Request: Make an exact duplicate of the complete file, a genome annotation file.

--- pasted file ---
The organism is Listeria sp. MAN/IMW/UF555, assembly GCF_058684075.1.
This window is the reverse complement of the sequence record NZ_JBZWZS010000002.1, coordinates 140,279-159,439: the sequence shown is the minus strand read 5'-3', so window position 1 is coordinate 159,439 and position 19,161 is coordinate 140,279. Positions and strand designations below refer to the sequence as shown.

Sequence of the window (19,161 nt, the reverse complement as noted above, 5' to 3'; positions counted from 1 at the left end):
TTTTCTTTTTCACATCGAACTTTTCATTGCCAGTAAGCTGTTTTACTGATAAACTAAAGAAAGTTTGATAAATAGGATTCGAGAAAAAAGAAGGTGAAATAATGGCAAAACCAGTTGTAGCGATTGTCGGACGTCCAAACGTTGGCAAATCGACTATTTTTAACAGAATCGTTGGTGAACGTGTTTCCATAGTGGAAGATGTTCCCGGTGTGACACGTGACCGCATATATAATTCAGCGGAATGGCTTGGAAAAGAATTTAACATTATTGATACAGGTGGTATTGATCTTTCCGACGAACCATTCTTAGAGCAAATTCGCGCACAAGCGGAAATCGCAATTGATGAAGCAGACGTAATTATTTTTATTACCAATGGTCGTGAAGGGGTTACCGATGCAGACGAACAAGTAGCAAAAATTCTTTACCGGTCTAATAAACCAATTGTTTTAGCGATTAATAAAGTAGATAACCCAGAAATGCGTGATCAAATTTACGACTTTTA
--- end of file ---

The organism is Listeria sp. MAN/IMW/UF555, assembly GCF_058684075.1.
This window is the reverse complement of the sequence record NZ_JBZWZS010000002.1, coordinates 140,279-159,439: the sequence shown is the minus strand read 5'-3', so window position 1 is coordinate 159,439 and position 19,161 is coordinate 140,279. Positions and strand designations below refer to the sequence as shown.

Sequence of the window (19,161 nt, the reverse complement as noted above, 5' to 3'; positions counted from 1 at the left end):
TTTTCTTTTTCACATCGAACTTTTCATTGCCAGTAAGCTGTTTTACTGATAAACTAAAGAAAGTTTGATAAATAGGATTCGAGAAAAAAGAAGGTGAAATAATGGCAAAACCAGTTGTAGCGATTGTCGGACGTCCAAACGTTGGCAAATCGACTATTTTTAACAGAATCGTTGGTGAACGTGTTTCCATAGTGGAAGATGTTCCCGGTGTGACACGTGACCGCATATATAATTCAGCGGAATGGCTTGGAAAAGAATTTAACATTATTGATACAGGTGGTATTGATCTTTCCGACGAACCATTCTTAGAGCAAATTCGCGCACAAGCGGAAATCGCAATTGATGAAGCAGACGTAATTATTTTTATTACCAATGGTCGTGAAGGGGTTACCGATGCAGACGAACAAGTAGCAAAAATTCTTTACCGGTCTAATAAACCAATTGTTTTAGCGATTAATAAAGTAGATAACCCAGAAATGCGTGATCAAATTTACGACTTTTA